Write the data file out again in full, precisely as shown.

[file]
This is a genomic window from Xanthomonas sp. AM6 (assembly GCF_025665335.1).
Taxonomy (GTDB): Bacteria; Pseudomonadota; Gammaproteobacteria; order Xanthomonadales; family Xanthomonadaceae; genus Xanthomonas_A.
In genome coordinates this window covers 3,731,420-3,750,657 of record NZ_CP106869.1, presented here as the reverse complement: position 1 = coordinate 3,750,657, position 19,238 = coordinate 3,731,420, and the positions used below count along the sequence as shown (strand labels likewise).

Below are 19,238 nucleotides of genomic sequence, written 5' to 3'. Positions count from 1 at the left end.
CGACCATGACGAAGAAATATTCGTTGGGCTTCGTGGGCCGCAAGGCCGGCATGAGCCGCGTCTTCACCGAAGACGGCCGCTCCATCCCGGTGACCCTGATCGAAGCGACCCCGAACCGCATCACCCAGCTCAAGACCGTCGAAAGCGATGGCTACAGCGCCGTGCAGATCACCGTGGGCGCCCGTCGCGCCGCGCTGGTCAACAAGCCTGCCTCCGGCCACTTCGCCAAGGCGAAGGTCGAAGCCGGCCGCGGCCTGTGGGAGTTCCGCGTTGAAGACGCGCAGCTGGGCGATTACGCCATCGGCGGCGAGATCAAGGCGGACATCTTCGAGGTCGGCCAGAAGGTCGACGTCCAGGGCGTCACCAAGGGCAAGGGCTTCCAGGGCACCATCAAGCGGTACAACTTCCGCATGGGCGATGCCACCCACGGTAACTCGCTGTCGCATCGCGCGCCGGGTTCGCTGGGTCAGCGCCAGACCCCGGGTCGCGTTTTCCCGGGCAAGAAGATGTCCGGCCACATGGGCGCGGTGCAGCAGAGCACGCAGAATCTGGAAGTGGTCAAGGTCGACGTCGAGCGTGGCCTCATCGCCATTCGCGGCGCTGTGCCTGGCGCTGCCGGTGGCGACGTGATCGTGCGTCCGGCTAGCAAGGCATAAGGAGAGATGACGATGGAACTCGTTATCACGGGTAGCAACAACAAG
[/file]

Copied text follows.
This is a genomic window from Xanthomonas sp. AM6 (assembly GCF_025665335.1).
Taxonomy (GTDB): Bacteria; Pseudomonadota; Gammaproteobacteria; order Xanthomonadales; family Xanthomonadaceae; genus Xanthomonas_A.
In genome coordinates this window covers 3,731,420-3,750,657 of record NZ_CP106869.1, presented here as the reverse complement: position 1 = coordinate 3,750,657, position 19,238 = coordinate 3,731,420, and the positions used below count along the sequence as shown (strand labels likewise).

Below are 19,238 nucleotides of genomic sequence, written 5' to 3'. Positions count from 1 at the left end.
CGACCATGACGAAGAAATATTCGTTGGGCTTCGTGGGCCGCAAGGCCGGCATGAGCCGCGTCTTCACCGAAGACGGCCGCTCCATCCCGGTGACCCTGATCGAAGCGACCCCGAACCGCATCACCCAGCTCAAGACCGTCGAAAGCGATGGCTACAGCGCCGTGCAGATCACCGTGGGCGCCCGTCGCGCCGCGCTGGTCAACAAGCCTGCCTCCGGCCACTTCGCCAAGGCGAAGGTCGAAGCCGGCCGCGGCCTGTGGGAGTTCCGCGTTGAAGACGCGCAGCTGGGCGATTACGCCATCGGCGGCGAGATCAAGGCGGACATCTTCGAGGTCGGCCAGAAGGTCGACGTCCAGGGCGTCACCAAGGGCAAGGGCTTCCAGGGCACCATCAAGCGGTACAACTTCCGCATGGGCGATGCCACCCACGGTAACTCGCTGTCGCATCGCGCGCCGGGTTCGCTGGGTCAGCGCCAGACCCCGGGTCGCGTTTTCCCGGGCAAGAAGATGTCCGGCCACATGGGCGCGGTGCAGCAGAGCACGCAGAATCTGGAAGTGGTCAAGGTCGACGTCGAGCGTGGCCTCATCGCCATTCGCGGCGCTGTGCCTGGCGCTGCCGGTGGCGACGTGATCGTGCGTCCGGCTAGCAAGGCATAAGGAGAGATGACGATGGAACTCGTTATCACGGGTAGCAACAACAAG